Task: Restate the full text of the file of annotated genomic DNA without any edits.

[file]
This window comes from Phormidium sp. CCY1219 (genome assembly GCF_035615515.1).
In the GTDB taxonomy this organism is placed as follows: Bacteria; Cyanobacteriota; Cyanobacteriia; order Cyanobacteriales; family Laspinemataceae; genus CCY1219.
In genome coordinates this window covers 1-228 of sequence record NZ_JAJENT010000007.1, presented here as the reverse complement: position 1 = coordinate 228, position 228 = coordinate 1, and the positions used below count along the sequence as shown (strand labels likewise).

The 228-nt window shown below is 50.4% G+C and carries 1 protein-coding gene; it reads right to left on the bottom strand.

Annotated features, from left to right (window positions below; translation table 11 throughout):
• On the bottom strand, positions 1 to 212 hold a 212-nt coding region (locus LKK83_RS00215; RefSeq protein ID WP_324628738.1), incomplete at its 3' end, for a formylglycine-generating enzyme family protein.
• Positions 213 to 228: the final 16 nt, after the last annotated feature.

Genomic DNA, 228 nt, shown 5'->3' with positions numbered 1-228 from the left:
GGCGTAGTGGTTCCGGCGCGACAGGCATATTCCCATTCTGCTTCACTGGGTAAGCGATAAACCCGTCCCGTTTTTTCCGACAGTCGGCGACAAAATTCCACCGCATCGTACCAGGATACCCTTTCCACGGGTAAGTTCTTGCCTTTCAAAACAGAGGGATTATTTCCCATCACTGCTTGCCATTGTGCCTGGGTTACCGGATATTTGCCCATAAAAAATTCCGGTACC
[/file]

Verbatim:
This window comes from Phormidium sp. CCY1219 (genome assembly GCF_035615515.1).
In the GTDB taxonomy this organism is placed as follows: Bacteria; Cyanobacteriota; Cyanobacteriia; order Cyanobacteriales; family Laspinemataceae; genus CCY1219.
In genome coordinates this window covers 1-228 of sequence record NZ_JAJENT010000007.1, presented here as the reverse complement: position 1 = coordinate 228, position 228 = coordinate 1, and the positions used below count along the sequence as shown (strand labels likewise).

The 228-nt window shown below is 50.4% G+C and carries 1 protein-coding gene; it reads right to left on the bottom strand.

Annotated features, from left to right (window positions below; translation table 11 throughout):
• On the bottom strand, positions 1 to 212 hold a 212-nt coding region (locus LKK83_RS00215; RefSeq protein ID WP_324628738.1), incomplete at its 3' end, for a formylglycine-generating enzyme family protein.
• Positions 213 to 228: the final 16 nt, after the last annotated feature.

Genomic DNA, 228 nt, shown 5'->3' with positions numbered 1-228 from the left:
GGCGTAGTGGTTCCGGCGCGACAGGCATATTCCCATTCTGCTTCACTGGGTAAGCGATAAACCCGTCCCGTTTTTTCCGACAGTCGGCGACAAAATTCCACCGCATCGTACCAGGATACCCTTTCCACGGGTAAGTTCTTGCCTTTCAAAACAGAGGGATTATTTCCCATCACTGCTTGCCATTGTGCCTGGGTTACCGGATATTTGCCCATAAAAAATTCCGGTACC